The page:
You want all the insights on how medical and dietary research pertains to you personally -- in a straightforward manner that makes sense, without scientific jargon or fluff -- and with the "eHealthy News You Can Use" e-newsletter that's exactly what you get
You'll get important dietary advice in my newsletter long before you can find it anywhere else. I have been a physician for over two decades, with extensive education and experience in natural, conventional and alternative health, and in that time I've built a reputation as one of the leading diet and nutrition experts in the nation. You'll get this insight free!
You also get original health & wellness articles from a wide variety of other leading health professionals in all fields, such as women's health, chiropractic, exercise and beyond; these are the top experts in their fields providing highly useful information you won't see anywhere else
Even with all of the above, your "eHealthy News You Can Use" e-newsletter subscription is FREE
Millions of people daily visit to search from over 50,000 pages of information for proven and practical solutions to their health and wellness concerns. Why? Because: contains over 50,000 pages of health & wellness information on every medical topic -- and using our powerful search engine the answers to your health questions are simple to find! does NOT accept any third-party advertising or sponsorship, and I am in no way tied into any pharmaceutical company or any other corporate "interest" whatsoever. So you get the real inside scoop on health issues, with practical advice that matters to you untainted by outside influence!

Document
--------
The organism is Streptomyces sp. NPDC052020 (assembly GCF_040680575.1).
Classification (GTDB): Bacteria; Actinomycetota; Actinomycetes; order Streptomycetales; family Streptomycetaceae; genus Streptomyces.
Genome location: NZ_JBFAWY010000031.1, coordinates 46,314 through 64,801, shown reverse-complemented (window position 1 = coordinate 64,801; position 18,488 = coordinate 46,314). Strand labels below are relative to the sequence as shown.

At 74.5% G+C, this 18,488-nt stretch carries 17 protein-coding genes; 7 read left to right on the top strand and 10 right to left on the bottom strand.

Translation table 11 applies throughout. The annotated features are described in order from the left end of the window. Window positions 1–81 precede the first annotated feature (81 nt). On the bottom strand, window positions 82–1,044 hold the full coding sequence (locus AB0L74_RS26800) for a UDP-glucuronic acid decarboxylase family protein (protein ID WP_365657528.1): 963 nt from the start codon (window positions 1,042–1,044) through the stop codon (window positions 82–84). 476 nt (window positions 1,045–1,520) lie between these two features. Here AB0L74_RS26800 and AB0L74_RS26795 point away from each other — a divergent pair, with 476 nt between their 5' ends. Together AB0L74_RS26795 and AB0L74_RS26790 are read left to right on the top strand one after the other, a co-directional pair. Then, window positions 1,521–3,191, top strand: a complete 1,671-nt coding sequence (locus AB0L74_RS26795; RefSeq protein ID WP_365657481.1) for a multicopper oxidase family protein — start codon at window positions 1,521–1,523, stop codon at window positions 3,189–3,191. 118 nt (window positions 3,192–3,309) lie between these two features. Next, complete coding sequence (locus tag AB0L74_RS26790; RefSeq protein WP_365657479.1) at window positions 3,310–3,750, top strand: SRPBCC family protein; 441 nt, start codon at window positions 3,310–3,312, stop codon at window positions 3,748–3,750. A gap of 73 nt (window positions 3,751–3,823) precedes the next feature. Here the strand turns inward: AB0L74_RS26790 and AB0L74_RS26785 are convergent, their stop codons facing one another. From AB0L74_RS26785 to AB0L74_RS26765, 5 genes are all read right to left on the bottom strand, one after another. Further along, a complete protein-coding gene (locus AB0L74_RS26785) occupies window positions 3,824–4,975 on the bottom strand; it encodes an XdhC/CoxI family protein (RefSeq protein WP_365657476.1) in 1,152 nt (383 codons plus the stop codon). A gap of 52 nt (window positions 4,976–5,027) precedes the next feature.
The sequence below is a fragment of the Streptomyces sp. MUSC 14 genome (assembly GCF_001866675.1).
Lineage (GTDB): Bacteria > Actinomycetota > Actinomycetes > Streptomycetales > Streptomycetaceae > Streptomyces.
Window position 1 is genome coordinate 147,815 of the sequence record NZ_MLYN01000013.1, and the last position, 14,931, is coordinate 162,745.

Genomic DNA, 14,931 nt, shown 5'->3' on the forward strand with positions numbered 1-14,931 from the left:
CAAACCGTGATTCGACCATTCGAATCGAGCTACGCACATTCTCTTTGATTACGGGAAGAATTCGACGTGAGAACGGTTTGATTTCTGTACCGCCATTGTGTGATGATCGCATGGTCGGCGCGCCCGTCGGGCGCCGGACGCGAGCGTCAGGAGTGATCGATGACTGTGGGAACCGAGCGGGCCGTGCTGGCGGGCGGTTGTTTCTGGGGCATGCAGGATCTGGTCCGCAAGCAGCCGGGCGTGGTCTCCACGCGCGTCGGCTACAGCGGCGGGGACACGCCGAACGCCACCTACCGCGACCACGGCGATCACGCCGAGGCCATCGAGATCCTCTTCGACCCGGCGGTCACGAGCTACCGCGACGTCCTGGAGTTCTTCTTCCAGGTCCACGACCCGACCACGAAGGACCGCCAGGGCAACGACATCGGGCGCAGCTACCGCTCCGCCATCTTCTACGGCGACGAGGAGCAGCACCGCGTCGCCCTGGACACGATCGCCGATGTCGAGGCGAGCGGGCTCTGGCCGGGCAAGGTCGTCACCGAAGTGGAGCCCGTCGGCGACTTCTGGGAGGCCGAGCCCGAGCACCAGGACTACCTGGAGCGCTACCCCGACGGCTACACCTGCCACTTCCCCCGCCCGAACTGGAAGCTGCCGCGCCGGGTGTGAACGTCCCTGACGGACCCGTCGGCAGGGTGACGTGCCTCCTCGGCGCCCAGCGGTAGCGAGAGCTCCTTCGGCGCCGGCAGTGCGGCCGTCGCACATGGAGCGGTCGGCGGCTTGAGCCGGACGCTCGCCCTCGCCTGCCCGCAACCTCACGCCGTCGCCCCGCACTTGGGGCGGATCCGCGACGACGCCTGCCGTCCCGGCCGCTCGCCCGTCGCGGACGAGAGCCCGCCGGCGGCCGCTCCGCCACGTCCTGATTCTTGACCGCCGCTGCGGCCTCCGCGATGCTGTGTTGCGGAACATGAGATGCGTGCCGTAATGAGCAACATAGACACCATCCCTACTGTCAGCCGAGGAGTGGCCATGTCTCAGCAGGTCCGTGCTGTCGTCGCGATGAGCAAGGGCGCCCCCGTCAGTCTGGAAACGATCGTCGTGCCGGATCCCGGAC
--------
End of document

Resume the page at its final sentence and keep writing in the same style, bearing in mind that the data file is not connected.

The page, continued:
The health and medical information is provided first-hand by experienced, credentialed professional experts. The articles are either created by me, Dr. Mercola, or by other physicians or health professionals and reviewed by me. I have been a physician for over twenty years with a long list of accomplishments that I invite you to read about in My Qualifications.